RESOURCES: TOWARD A 2015 CLIMATE AGREEMENT
The Green News Update resource page will feature reports, studies, videos and op-eds in the runup to the COP 21 (Conference of the Parties) in Paris November 30-December 11, 2015. We will continue to add materials as they become available. Check back often to learn more.
The December 2015 events: The objective is to achieve a legally binding and universal agreement on climate from ALL nations. An emissions gap is needed to keep the planet below the 2 degree Celsius threshold above pre-industrial level temperatures, counting the pollution already emitted worldwide and will continue to emit in the short-term to medium-term.
UNITED NATIONS CLIMATE CHANGE CONFERENCE, COP21 or CMP11
The 21st annual session of the Conference of the Parties (COP 21) will be held November 30 to December 11 in Paris. The United Nations Framework Convention on Climate Change (UNFCCC) was held in 1992 (The Earth Summit in Rio) and the Meeting of the Parties (CMP 11).
The United Nations Framework Convention on Climate Change, or “UNFCCC”, was adopted during the Rio de Janeiro Earth Summit in 1992. It entered into force on 21 March 1994 and has been ratified by 196 States, which constitute the “Parties” to the Convention – its stakeholders. The 1997 Kyoto Protocols sought to reduce greenhouse gas emissions (GHG) — a major antecedent to the upcoming set of events in Paris. The United States government (Congress) has never ratified the Kyoto Protocols. See who has ratified
THE POPE’S ENCYCLICAL: Laudato Sí ( Released June 18, 2015)
Released by the Vatican, Pope Francis’s 197-page encyclical (treatise) on environment and climate change makes clear that humans are responsible for the current and coming state of the planet – and we are going to have to fix it. Laudato Sí—Be Praised is a line borrowed from The Canticle of the Sun, a poem attributed to the Pope’s namesake, St. Francis.
Praise Be to You: On Care for Our Common Home is available in English, German, Spanish, and Portuguese. Read the full document.
“The continued acceleration of changes affecting humanity and the planet is coupled today with a more intensified pace of life and work which might be called “rapidification.” Although change is part of the working of complex systems, the speed with which human activity has developed contrasts with the naturally slow pace of biological evolution. Moreover, the goals of this rapid and constant change are not necessarily geared to the common good or to integral and sustainable human development. Change is something desirable, yet it becomes a source of anxiety when it causes harm to the world and to the quality of life of much of humanity. “ (The Pope Paragraph 18)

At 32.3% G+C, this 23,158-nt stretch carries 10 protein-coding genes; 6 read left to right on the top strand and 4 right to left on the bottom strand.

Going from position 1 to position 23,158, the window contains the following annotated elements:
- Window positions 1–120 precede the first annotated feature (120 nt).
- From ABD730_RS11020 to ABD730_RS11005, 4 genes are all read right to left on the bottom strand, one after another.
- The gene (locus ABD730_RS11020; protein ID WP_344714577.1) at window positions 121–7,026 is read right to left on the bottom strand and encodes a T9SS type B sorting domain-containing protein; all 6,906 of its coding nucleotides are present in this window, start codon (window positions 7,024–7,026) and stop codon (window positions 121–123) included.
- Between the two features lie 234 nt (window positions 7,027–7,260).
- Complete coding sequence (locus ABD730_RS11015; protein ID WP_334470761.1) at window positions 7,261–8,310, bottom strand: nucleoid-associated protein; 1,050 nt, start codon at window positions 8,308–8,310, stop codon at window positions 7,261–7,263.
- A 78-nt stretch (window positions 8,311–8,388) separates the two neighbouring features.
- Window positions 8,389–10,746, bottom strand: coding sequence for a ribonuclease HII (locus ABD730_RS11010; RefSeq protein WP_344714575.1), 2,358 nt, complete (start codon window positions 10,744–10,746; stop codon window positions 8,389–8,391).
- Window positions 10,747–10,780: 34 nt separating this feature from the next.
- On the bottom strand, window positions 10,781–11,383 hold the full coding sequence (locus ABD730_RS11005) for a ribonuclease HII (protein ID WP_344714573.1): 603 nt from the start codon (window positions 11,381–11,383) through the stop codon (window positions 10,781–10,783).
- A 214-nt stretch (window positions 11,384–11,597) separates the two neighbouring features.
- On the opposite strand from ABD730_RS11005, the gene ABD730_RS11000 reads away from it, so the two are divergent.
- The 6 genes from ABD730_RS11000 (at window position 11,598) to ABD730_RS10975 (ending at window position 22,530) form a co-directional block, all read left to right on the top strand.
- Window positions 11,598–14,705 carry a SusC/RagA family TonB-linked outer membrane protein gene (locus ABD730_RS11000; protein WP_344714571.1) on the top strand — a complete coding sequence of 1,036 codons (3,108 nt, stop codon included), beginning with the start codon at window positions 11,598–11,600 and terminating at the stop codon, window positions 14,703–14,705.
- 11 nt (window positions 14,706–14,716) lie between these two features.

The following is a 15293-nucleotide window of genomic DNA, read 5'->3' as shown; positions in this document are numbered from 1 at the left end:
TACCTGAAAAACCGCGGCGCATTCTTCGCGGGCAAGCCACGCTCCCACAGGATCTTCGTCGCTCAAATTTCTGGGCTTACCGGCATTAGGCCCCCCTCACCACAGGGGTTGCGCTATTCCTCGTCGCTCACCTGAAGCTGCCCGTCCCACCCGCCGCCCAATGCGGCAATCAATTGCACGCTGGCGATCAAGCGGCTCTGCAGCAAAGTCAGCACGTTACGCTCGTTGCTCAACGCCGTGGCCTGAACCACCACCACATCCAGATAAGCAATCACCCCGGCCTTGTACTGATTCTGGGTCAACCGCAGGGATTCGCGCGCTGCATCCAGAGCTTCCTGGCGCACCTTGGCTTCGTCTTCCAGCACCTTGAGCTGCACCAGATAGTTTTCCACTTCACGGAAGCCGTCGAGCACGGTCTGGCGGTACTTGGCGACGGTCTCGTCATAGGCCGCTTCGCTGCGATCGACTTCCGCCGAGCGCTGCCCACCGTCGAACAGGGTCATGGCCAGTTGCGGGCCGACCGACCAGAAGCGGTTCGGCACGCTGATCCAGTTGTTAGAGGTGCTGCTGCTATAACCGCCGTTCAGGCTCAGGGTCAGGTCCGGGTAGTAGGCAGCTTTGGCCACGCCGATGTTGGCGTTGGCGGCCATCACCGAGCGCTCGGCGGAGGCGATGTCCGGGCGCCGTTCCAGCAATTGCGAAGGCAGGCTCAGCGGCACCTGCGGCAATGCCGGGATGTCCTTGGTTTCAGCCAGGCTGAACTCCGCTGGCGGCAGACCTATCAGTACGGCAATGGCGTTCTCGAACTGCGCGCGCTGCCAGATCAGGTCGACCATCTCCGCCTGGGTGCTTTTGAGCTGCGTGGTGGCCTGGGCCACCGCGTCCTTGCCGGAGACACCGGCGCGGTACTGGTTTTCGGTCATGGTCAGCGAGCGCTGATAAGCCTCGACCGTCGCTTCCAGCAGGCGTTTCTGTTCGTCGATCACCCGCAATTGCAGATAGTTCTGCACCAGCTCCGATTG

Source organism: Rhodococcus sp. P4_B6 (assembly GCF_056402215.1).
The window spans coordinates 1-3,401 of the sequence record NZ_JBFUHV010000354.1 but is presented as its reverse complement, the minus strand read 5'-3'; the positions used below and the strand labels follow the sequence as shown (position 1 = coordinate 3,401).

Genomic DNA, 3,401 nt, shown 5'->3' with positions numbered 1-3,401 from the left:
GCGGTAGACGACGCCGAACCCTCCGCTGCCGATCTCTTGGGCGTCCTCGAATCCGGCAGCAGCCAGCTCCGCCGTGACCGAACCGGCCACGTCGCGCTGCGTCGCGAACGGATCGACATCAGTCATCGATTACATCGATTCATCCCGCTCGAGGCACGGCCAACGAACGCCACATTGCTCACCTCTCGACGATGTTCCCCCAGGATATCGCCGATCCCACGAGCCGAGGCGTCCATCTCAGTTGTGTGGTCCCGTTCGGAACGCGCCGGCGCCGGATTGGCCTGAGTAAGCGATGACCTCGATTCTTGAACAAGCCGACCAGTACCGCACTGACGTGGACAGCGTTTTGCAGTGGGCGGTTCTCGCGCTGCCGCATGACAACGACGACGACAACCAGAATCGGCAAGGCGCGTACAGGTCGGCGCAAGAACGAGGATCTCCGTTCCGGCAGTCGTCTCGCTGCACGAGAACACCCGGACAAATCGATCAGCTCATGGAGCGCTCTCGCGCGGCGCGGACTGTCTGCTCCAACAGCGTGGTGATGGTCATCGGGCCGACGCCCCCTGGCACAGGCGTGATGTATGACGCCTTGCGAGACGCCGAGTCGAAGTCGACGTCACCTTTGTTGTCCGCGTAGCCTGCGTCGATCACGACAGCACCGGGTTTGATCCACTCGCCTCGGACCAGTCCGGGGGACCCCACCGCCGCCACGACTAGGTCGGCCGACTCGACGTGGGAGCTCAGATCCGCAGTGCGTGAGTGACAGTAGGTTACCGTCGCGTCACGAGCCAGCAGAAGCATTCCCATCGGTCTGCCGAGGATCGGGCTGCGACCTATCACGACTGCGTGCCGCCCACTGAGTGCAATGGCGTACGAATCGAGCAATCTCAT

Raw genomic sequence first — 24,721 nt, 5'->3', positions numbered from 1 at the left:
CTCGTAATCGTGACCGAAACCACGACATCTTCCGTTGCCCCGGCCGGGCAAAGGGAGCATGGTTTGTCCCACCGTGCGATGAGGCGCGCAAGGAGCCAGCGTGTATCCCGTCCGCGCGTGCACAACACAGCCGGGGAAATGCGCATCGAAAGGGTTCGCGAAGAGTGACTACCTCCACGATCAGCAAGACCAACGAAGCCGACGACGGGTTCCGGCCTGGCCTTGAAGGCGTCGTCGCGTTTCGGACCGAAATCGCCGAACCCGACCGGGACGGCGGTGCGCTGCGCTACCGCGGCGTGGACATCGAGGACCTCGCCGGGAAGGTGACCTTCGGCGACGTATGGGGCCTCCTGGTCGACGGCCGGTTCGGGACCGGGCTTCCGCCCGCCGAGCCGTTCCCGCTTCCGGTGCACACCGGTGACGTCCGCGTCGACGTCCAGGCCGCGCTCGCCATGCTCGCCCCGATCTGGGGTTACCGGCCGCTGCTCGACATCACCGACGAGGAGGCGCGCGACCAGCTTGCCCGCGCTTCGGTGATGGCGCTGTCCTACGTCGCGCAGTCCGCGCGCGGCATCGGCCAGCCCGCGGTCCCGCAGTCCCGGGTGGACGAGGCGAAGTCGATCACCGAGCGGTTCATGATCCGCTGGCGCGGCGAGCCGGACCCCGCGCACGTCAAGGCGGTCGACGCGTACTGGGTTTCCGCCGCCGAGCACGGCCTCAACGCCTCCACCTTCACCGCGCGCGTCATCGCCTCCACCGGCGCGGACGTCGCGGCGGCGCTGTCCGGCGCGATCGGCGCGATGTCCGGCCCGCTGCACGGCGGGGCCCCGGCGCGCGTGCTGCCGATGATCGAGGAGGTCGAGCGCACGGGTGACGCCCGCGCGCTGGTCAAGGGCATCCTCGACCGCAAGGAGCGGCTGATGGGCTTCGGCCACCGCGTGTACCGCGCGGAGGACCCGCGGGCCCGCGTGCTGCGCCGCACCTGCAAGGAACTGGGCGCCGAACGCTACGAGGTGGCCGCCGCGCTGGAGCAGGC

“The pace of consumption, waste and environmental change has so stretched the planet’s capacity that our contemporary lifestyle, unsustainable as it is, can only precipitate catastrophes.”
THE ARCTIC REPORT CARD 2014 (Released by National Oceanographic & Atmospheric Administration)
“Rising air and sea temperatures continue to trigger changes in the Arctic. The Arctic is warming at twice the rate of anywhere else on Earth. However, natural variation remains, such as the slight increase in March 2014 sea ice thickness and only a slight decrease in total mass of the Greenland ice sheet in summer 2014.” Read the full report
ENVIRONMENT AMERICA RESEARCH & POLICY CENTER
Dangerous Inheritance: The Hotter, More Extreme Climate that We’re Passing Down to America’s Young (March 30, 2015)
“As a result of global warming, young Americans today are growing up in a different climate than their parents and grandparents experienced. It is warmer than it used to be. Storms pack more of a punch. Rising seas increasingly flood low-lying land. Large wildfires have grown bigger, more frequent and more expensive to control. People are noticing changes in their own backyards, no matter where they live.